Mokka Photo Jed Schmidt
Berkeley’s Mokka coffee shop will likely close in June, a victim of rising minimum wages. Photo: Jed Schmidt
Berkeley’s Mokka coffee shop will likely close in June, a victim of rising minimum wages. Photo: Jed Schmidt

The owners of popular Berkeley coffee shop Mokka are keen to stress that they are not against the principle of increased minimum wages. However, a recent hike, and future planned increases, have played a significant role in their decision to close the business at 3075 Telegraph Ave., probably in June, 10 years after they opened.

“We have decided not to renew our lease primarily as a result of the rising minimum wage in Berkeley. The increase from $10 in September 2015 to $12.53 this October, coupled with the continuing rise to $15, requires a new business model for us. While we are not opposed to higher minimum wages, we are not confident that we can profitably operate on this timetable,” Michael and Susan Iida told Berkeleyside after we asked them about the “For Lease” sign that was recently put up in Mokka’s window.

Many readers got in touch with Berkeleyside when the sign first appeared, and expressed concern at the possibility that the coffee shop might be on its way out. “Drove by Mokka on Telegraph and saw a For Lease sign in the window… I hope they are OK. We are very fond of them in the neighborhood. Nice people and very good food!” wrote one.

Michael Iida, owner with his wife Susan, of Mokka. Photo: Tracey Taylor
Michael Iida, owner, with his wife Susan, of Mokka at 3075 Telegraph Ave. Photo: Tracey Taylor

Another reader speculated that the opening in the summer of 2014 of a much-contested Starbucks two blocks north of Mokka might have contributed to its demise. But the Iidas, who campaigned against the coffee chain’s arrival, said Starbucks was not a factor in their decision. “It only had a minor impact on drink volume,” they said.

The primary reason they decided not to renew their lease was, they stressed, the rising minimum wage in Berkeley. Not that they haven’t tried to find ways to accommodate it. “We have tried a number of strategies to increase our revenue and profit in anticipation of $12.53, but have been largely unsuccessful,” they said. “We introduced new offerings and as a last resort, raised prices. The result of the price increases has been lower volume and relatively flat sales revenue.”

Read more about minimum wage increases in Berkeley.

The Iida’s lease expires in June and their landlord is asking for a large rent increase and a minimum five-year commitment, they said. “Given the uncertainty, we might have considered continuing if the rent remained static with a shorter lease extension,” they explained. “But there was no room to negotiate. At that point, the decision to close Mokka was an easy decision to make.”

Many Berkeley business owners have made it plain that they feel minimum wage hikes could drive them out of business They have expressed their views at City Council and special meetings that addressed the subject. At the same time, some merchants have privately said they worry they will appear politically incorrect for opposing a higher minimum wage.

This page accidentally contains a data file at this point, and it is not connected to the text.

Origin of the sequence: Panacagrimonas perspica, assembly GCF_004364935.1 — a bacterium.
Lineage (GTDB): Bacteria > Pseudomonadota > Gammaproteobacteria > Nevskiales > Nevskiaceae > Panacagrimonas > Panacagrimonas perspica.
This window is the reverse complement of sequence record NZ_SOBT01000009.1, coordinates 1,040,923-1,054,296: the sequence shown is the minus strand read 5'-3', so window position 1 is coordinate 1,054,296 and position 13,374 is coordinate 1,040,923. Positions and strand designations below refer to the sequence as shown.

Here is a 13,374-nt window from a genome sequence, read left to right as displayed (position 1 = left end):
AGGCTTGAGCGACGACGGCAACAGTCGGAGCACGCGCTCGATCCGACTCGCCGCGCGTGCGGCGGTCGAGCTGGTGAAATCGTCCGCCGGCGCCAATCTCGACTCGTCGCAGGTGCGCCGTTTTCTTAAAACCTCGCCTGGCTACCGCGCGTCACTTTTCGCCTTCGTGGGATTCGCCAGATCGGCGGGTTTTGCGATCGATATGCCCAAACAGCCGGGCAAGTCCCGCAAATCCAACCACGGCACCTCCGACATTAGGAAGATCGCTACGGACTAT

The current minimum wage in Berkeley, which took effect on Oct. 1, 2015, is $11 per hour. In 2014, the Berkeley City Council voted to increase the minimum wage annually to $12.53 by October 2016. In November 2015, under pressure from local businesses, the council voted to increase it to $15 per hour by 2018 for larger businesses employing more than 55 full time workers, and allow smaller businesses to phase in “tiered” increases, reaching $15 in 2020. But the city’s Labor Commission is calling for a higher wage than that (annual increases up to $19, to take effect in 2020) and has called for local enhancements to California’s new paid sick leave amendment.

Another Berkeley coffee and food spot, Café Clem on Kittredge Street, has been reeling with the pressure of the minimum wage hike, as well as the increasing price of food. The café’s owner, Dorothée Mitrani-Bell, who also owns La Note restaurant, also downtown, recently shuttered the café for several weeks while she figured out how she could continue operating the business faced with the financial stresses. In September last year, Mitrani-Bell addressed the Berkeley City Council and said simply: “I can’t survive,” explaining that the café’s margins were too small.

As for the reaction to the speculation that Mokka might be closing, one loyal customer, posting on a neighborhood list-serve, said he would miss Mokka dearly: “Their café has been a favorite spot, and they’ve been wonderful neighbors,” he wrote. The coffee shop was a popular neighborhood haunt, and a favorite for both staff at, and visitors to, the nearby Alta Bates hospital. Another customer emailed Berkeleyside to say: “It [will be a] hard loss for the neighborhood, they have been a beloved spot for many years.”

Michael and Susan Iida, who say they have no plans to open another business locally, are not going anywhere quite yet, however. “We intend to stay open until June or whatever works best for staff,” they said.

Mokka is at 3075 Telegraph Ave. (at Dowling Place).

East Bay restaurants adapt to new minimum wage (05.19.15) 
City Council votes to phase in minimum wage increases (11.12.15)
Starbucks plans to open fourth Berkeley store after all (05.14.15) 
Op-ed: Starbucks vote makes Berkeley seem unfriendly to business (03.23.14)
Neighbors stop a new Starbucks opening in Berkeley (03.12.14)
Berkeley City Council’s Nov. 19, 2013 meeting: the highlights (11.20.14)
Berkeley neighbors bid to halt Starbucks stumbles (07.02.13)
Starbucks planning to open a new store in Berkeley (03.15.13)

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Tracey Taylor is co-founder of Berkeleyside and co-founder and editorial director of Cityside, the nonprofit parent to Berkeleyside and The Oaklandside. Before launching Berkeleyside, Tracey wrote for...